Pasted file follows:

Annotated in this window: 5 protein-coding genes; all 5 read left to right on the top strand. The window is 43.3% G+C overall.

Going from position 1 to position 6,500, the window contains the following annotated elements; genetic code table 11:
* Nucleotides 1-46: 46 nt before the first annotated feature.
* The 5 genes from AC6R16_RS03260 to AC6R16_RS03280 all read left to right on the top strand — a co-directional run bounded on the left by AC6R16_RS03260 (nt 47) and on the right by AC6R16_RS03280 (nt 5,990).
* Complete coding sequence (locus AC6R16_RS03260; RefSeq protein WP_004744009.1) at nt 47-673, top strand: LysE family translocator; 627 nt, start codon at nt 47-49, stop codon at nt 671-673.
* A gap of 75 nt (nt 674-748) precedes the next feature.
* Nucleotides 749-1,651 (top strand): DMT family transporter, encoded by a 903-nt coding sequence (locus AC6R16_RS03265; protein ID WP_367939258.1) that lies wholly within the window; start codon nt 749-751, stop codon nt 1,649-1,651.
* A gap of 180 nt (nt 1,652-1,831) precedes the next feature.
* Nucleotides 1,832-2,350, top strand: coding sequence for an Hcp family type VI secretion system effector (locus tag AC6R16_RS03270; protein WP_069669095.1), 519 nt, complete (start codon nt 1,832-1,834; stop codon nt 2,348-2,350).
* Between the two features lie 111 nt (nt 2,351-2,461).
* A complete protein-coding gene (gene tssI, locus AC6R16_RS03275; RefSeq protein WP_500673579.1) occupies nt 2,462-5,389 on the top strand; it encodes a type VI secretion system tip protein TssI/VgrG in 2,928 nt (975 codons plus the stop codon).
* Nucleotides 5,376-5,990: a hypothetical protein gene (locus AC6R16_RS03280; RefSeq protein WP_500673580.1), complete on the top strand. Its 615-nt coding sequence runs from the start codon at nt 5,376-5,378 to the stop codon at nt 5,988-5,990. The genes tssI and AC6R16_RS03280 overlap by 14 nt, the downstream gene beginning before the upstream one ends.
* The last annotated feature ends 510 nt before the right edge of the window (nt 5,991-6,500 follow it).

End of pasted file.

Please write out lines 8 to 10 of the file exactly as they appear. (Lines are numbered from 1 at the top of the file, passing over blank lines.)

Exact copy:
* A gap of 180 nt (nt 1,652-1,831) precedes the next feature.
* Nucleotides 1,832-2,350, top strand: coding sequence for an Hcp family type VI secretion system effector (locus tag AC6R16_RS03270; protein WP_069669095.1), 519 nt, complete (start codon nt 1,832-1,834; stop codon nt 2,348-2,350).
* Between the two features lie 111 nt (nt 2,351-2,461).